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The significance of grassroots activism
By Connie Marshner
When Ronald Reagan was a candidate, thousands of citizens got activated and involved in the process of self-government on his behalf.
I remember 1980 as the year I rode on 99 airplanes, criss-crossing the country from Alaska to Florida, exhorting people to get involved in the process of governance and teaching them how to do it. And election night was sweet: before I had even gotten to the party, victory had been declared.
But it got better all evening, as state by state, the Senate returns came in.
By 1981, I had a box eight inches deep filled with index cards listing activists in every state. Most of them I had met in person. That was the way it was done in those days.
Many of them had been active in local school reform issues; some had been involved with stopping ERA. For some, abortion was the issue that got them out of the kitchen and into the arena. For others, it was Jimmy Carter's attack on Christian schools that had galvanized them. Some were flexing their political muscle because their pastor had inspired them to a concern about the nation.
In any case, they were there. That was twenty some years ago. During the intervening decades dozens, even scores, of conservative think tanks and pressure groups and lobbies and networks have sprung up, many of which have prospered.
But where are the grassroots activists?
The people who should be activists are launching their careers and their families and their businesses. Their conservative viewpoint is established fine. In one sense, they are better off than the previous generation, because they have the Internet and talk radio, so they are not the captives of a biased news industry. They are confident that conservative leaders in Washington are speaking for them.
But I am worried. Do they know how to walk a precinct? How often do they write a letter to their elected representatives?
Listening to Rush Limbaugh does not influence a single vote in Congress. Tuning in Dr. Laura does not register a single voter. Applauding Michael Reagan or Ollie North does not turn out any votes.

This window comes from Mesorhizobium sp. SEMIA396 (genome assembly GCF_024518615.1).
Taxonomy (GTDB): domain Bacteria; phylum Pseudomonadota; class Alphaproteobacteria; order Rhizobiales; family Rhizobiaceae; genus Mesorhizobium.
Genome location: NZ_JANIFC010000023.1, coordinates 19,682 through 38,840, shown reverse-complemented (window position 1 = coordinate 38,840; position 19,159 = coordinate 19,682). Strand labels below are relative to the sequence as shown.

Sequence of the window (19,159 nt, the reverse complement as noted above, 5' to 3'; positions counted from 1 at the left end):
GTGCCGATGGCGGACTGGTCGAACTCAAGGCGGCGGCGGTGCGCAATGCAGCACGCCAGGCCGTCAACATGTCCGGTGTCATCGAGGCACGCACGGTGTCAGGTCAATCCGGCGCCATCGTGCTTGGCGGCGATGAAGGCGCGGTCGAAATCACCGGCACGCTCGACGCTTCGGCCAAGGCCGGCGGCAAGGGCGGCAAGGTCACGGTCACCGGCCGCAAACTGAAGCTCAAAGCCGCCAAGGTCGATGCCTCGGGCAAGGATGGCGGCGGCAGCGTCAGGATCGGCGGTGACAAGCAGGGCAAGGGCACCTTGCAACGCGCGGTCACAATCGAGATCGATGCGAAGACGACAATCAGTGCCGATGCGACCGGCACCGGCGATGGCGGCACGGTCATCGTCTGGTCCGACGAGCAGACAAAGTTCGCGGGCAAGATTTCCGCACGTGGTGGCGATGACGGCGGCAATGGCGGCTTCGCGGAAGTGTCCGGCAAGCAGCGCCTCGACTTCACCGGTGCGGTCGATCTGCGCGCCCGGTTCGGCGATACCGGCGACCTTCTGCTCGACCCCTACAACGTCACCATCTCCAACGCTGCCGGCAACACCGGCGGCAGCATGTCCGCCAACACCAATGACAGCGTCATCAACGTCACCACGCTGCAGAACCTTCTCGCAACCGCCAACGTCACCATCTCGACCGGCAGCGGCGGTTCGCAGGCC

If our grassroots had been as strong as they should have been, John Ashcroft would have been confirmed by a comfortable margin. If our grassroots activists were doing what they should have been, campaign reform advocates would still be biting their nails instead of celebrating. And Judge Pickering would be on the federal bench now.
You see, Morton Blackwell's rule still applies: "in any given political contest, whichever side is better able to motivate and activate the greatest number of followers will win."
There used to be Members of Congress who literally weighed their constituent mail before deciding how to cast their vote on controversial matters.
Today, they count every constituent contact in the computer. But I still hear conservatives say "Aw, there's no point in writing a letter they just send you a form reply." So what if you get a canned response? What matters is: your letter got counted!
And I still run into people who say "There's no point in talking to the press, they're all on the other side." After I recover my equilibrium, I wonder: don't you know a reporter does not have to agree with you in order to write a fair story about you? Don't you know how to work with the media?
Well, no, they don't. They don't know how to lobby either. And while they may vote, they probably don't know how to turn out all the like-minded members of their church and get them to the polls.
All of which adds up to a wakeup call for grassroots activists.
And I suppose it adds up to a commercial.
The Center for Conservative Governance is putting on a California training conference in Santa Clara, California, on April 6. It's a one-day, two-track event, very reasonably priced, an opportunity for anybody who is thinking of getting active to come and learn how to do it. Everyone will be taught the basics in the morning, then have a choice in the afternoon of campaign or lobbying training.
If you know how to do it, you're more likely to do it more often. And if elected representatives know that conservatives are watching them, they're more likely to pay attention when it's time to cast votes.
For more information, visit the website at www.freecongress.org. Do it today.
Connie Marshner is director of the Free
Congress Foundation's Center for Governance.
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